Haley's press secretary, Rob Godfrey, said the governor and her Health and Human Services director, Tony Keck, are working to find the best quality health care at the lowest price.
The cash-strapped state is struggling to pay for Medicaid, the health insurance entitlement program primarily for the poor and disabled. The Health and Human Services Department faces a $225 million deficit this year, and the House version of next year's budget pumps $435 million more into the Medicaid agency.
State officials agreed to cover $200 million of the deficit this year after the Haley administration ran into roadblocks in its attempts to cut spending. The administration was limited in large part by the federal decree that came with the passage of the health care law and locked in coverage for Medicaid recipients.
South Carolina's GOP-controlled Legislature refuses to raise taxes or reverse tax breaks, which forces budget cuts in other areas to cover the Medicaid budget explosion.
The health care law is projected to cost South Carolina between $1 billion and $5 billion over the next decade.
Under the law, the federal government will pay 100 percent for the expanded care in 2014 and 2015. The state will kick in 5 percent in 2016 and 2017. After that, the state will owe 10 percent to the federal government's 90 percent for all who signed up for Medicaid as part of the expansion.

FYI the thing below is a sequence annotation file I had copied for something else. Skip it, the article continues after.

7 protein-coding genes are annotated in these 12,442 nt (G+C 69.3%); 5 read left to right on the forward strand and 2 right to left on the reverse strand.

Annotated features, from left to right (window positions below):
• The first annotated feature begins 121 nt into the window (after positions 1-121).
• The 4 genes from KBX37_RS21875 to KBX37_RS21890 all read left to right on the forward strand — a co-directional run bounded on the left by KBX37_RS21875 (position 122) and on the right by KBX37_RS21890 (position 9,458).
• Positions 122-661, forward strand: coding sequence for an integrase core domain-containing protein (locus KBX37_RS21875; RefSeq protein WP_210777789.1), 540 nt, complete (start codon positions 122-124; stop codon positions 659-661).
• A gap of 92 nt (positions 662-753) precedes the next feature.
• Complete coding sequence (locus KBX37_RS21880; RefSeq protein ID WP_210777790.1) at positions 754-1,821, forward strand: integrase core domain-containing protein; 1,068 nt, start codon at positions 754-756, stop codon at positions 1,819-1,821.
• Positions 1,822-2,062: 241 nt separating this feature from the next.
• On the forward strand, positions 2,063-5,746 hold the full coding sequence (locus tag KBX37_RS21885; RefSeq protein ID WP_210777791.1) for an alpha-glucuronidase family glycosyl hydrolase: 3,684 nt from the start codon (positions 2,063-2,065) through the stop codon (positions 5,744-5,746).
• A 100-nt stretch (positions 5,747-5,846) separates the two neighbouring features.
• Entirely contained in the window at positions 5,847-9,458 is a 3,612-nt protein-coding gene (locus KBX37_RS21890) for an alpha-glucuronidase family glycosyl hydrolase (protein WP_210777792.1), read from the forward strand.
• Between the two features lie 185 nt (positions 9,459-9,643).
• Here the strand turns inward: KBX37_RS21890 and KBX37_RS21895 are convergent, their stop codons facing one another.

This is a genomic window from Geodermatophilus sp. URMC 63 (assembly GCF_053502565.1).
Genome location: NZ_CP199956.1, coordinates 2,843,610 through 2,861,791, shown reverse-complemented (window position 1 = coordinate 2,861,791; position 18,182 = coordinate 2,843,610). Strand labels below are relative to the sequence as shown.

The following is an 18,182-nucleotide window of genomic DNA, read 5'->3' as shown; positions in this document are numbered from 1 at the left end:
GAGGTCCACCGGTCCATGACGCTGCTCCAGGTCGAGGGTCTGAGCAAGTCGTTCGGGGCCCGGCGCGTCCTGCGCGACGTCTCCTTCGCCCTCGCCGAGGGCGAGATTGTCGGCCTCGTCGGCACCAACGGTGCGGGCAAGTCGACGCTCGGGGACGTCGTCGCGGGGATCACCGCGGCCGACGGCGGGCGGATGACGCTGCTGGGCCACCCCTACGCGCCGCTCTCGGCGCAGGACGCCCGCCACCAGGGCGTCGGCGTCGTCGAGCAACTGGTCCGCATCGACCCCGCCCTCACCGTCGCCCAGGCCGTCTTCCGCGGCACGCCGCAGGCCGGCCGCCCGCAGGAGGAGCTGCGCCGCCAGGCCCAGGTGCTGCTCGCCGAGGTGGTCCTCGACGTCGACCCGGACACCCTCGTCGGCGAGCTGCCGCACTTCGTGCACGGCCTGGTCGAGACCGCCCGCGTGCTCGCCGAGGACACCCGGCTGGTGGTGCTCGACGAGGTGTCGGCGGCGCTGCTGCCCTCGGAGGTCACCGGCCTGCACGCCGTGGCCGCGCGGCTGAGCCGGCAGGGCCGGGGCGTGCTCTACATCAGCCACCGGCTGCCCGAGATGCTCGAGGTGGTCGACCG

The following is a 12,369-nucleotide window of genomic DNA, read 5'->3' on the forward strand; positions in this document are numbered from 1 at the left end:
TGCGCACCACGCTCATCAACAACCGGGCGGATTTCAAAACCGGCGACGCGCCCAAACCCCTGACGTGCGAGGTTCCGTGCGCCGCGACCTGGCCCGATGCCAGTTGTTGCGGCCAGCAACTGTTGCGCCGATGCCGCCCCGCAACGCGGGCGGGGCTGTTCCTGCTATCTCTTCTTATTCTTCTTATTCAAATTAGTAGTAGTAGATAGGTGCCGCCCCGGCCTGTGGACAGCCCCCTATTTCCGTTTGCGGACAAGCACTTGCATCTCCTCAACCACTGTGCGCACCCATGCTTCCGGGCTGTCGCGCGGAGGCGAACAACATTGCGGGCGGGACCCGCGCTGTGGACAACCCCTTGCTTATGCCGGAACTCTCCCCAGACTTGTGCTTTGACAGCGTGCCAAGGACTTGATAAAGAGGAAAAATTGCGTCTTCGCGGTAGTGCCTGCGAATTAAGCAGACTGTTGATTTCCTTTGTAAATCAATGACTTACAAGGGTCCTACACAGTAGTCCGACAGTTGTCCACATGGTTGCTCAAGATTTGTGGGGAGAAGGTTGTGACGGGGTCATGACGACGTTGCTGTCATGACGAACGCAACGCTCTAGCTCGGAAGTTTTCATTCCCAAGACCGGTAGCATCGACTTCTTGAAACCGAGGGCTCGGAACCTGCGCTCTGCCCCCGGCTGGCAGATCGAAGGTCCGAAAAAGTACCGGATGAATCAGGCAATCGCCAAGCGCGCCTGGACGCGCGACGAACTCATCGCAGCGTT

The state is expecting increased costs to come from three areas, including new administrative fees, a spike in people who qualify for Medicaid but aren't currently signed up, and the result of people deciding to drop private insurance to enroll in Medicaid.
Who it helps
Advocates, such as Gunn, who also served as political director of Obama's 2008 South Carolina presidential primary campaign, want people to know the law has advantages for average Americans.
It gives $250 rebate checks to seniors with high prescription drug costs, allows young adults to stay on their parents' insurance until they're 26 and provides Medicare enrollees preventive services such as colon cancer screenings and mammograms without co-payments, coinsurance or deductibles.
Likewise, insurance companies won't be able to deny coverage to children with pre-existing conditions, nor will the companies be able to drop coverage when patients get sick or make mistakes on applications. The law also provides small businesses with tax credits.
"For all the predictions of gloom and doom, the one-year anniversary of the Affordable Care Act clearly shows that it is and will continue to make health insurance more affordable for small businesses," said Frank Knapp Jr., S.C. Small Business Chamber of Commerce president.
Dr. Marshall Newton, who has a practice in West Ashley, said he posts information about the law in exam rooms to educate patients. Thelma Roman, 62, of Johns Island, said she felt rescued when Newton told her about nine months ago that the health care law made health insurance available to her through the Pre-existing Condition Insurance Plan.
She lost her insurance two years ago when she retired at 60 from a 37-year nursing career. She had worked toward the early retirement goal, despite the deaths of her husband and son and the reality that she will spend her golden years raising her grandson.
The tipping point came when diabetes drained her savings and she was left drowning in medical bills.
To her, the plan's $2,000 deductible and $520 monthly premium is a safety net.
"I thank the Lord; I am so happy I have insurance," Roman said.
Reach Yvonne Wenger at 803-926-7855.